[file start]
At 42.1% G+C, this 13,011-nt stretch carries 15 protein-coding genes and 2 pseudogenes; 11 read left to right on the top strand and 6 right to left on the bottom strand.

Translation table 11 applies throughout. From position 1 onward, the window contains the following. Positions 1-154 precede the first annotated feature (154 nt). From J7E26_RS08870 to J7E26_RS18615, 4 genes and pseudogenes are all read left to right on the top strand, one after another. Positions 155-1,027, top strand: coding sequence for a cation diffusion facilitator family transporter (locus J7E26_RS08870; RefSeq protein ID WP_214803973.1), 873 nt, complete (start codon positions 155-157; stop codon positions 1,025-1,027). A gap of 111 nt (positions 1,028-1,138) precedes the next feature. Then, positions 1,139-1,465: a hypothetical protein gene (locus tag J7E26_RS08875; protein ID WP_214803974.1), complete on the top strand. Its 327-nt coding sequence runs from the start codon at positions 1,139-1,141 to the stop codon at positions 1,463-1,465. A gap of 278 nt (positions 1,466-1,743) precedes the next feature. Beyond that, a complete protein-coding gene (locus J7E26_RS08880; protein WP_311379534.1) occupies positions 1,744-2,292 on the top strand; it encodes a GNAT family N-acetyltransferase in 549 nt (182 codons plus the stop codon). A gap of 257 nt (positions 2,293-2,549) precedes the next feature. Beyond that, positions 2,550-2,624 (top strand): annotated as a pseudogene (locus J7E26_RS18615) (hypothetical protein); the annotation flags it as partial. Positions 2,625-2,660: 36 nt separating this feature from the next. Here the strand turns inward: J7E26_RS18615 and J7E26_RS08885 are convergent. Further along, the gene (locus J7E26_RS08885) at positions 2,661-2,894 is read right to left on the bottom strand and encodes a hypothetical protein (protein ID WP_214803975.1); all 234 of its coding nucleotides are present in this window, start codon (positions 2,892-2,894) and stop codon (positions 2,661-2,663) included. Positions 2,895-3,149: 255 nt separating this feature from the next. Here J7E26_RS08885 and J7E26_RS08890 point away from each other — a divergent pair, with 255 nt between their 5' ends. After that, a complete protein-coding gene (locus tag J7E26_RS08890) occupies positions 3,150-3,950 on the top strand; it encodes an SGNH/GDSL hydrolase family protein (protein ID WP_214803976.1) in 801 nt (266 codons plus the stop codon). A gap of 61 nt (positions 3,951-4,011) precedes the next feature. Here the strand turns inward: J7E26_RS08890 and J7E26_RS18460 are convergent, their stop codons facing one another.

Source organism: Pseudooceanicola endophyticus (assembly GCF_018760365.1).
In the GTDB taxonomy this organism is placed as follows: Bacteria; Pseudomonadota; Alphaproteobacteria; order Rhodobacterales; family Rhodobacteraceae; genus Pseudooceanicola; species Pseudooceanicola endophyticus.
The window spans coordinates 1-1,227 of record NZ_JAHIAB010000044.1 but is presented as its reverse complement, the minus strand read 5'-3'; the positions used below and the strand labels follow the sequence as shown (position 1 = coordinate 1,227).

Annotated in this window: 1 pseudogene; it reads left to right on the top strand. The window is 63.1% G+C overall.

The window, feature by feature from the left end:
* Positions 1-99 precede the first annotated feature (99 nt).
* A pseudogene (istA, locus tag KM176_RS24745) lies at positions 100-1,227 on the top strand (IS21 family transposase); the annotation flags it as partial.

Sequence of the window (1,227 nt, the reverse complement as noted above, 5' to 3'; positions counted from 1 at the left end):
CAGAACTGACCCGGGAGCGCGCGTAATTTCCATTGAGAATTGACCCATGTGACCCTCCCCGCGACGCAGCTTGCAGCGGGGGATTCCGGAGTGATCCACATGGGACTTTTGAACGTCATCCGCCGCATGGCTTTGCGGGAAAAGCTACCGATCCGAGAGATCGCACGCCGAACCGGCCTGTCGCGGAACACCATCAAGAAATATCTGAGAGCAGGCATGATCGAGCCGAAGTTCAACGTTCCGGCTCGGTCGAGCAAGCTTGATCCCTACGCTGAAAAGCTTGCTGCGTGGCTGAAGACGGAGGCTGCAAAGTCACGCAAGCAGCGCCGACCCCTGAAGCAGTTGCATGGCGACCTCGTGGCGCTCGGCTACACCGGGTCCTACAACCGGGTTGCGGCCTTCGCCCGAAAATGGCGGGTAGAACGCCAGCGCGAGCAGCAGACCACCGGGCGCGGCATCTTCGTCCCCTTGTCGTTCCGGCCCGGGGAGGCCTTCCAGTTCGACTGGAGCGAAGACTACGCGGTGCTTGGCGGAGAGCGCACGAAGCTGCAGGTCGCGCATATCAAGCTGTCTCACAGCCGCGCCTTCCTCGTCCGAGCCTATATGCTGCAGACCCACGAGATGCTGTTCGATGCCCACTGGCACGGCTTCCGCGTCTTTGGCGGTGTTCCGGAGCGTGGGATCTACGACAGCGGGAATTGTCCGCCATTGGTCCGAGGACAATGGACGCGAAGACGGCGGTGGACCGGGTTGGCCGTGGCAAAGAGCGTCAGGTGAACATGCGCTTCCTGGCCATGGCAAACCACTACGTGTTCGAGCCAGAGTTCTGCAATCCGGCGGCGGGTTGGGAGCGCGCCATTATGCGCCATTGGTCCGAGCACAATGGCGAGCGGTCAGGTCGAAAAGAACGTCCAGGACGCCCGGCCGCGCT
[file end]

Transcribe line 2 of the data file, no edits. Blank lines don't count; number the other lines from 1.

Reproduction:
Translation table 11 applies throughout. From position 1 onward, the window contains the following. Positions 1-154 precede the first annotated feature (154 nt). From J7E26_RS08870 to J7E26_RS18615, 4 genes and pseudogenes are all read left to right on the top strand, one after another. Positions 155-1,027, top strand: coding sequence for a cation diffusion facilitator family transporter (locus J7E26_RS08870; RefSeq protein ID WP_214803973.1), 873 nt, complete (start codon positions 155-157; stop codon positions 1,025-1,027). A gap of 111 nt (positions 1,028-1,138) precedes the next feature. Then, positions 1,139-1,465: a hypothetical protein gene (locus tag J7E26_RS08875; protein ID WP_214803974.1), complete on the top strand. Its 327-nt coding sequence runs from the start codon at positions 1,139-1,141 to the stop codon at positions 1,463-1,465. A gap of 278 nt (positions 1,466-1,743) precedes the next feature. Beyond that, a complete protein-coding gene (locus J7E26_RS08880; protein WP_311379534.1) occupies positions 1,744-2,292 on the top strand; it encodes a GNAT family N-acetyltransferase in 549 nt (182 codons plus the stop codon). A gap of 257 nt (positions 2,293-2,549) precedes the next feature. Beyond that, positions 2,550-2,624 (top strand): annotated as a pseudogene (locus J7E26_RS18615) (hypothetical protein); the annotation flags it as partial. Positions 2,625-2,660: 36 nt separating this feature from the next. Here the strand turns inward: J7E26_RS18615 and J7E26_RS08885 are convergent. Further along, the gene (locus J7E26_RS08885) at positions 2,661-2,894 is read right to left on the bottom strand and encodes a hypothetical protein (protein ID WP_214803975.1); all 234 of its coding nucleotides are present in this window, start codon (positions 2,892-2,894) and stop codon (positions 2,661-2,663) included. Positions 2,895-3,149: 255 nt separating this feature from the next. Here J7E26_RS08885 and J7E26_RS08890 point away from each other — a divergent pair, with 255 nt between their 5' ends. After that, a complete protein-coding gene (locus tag J7E26_RS08890) occupies positions 3,150-3,950 on the top strand; it encodes an SGNH/GDSL hydrolase family protein (protein ID WP_214803976.1) in 801 nt (266 codons plus the stop codon). A gap of 61 nt (positions 3,951-4,011) precedes the next feature. Here the strand turns inward: J7E26_RS08890 and J7E26_RS18460 are convergent, their stop codons facing one another.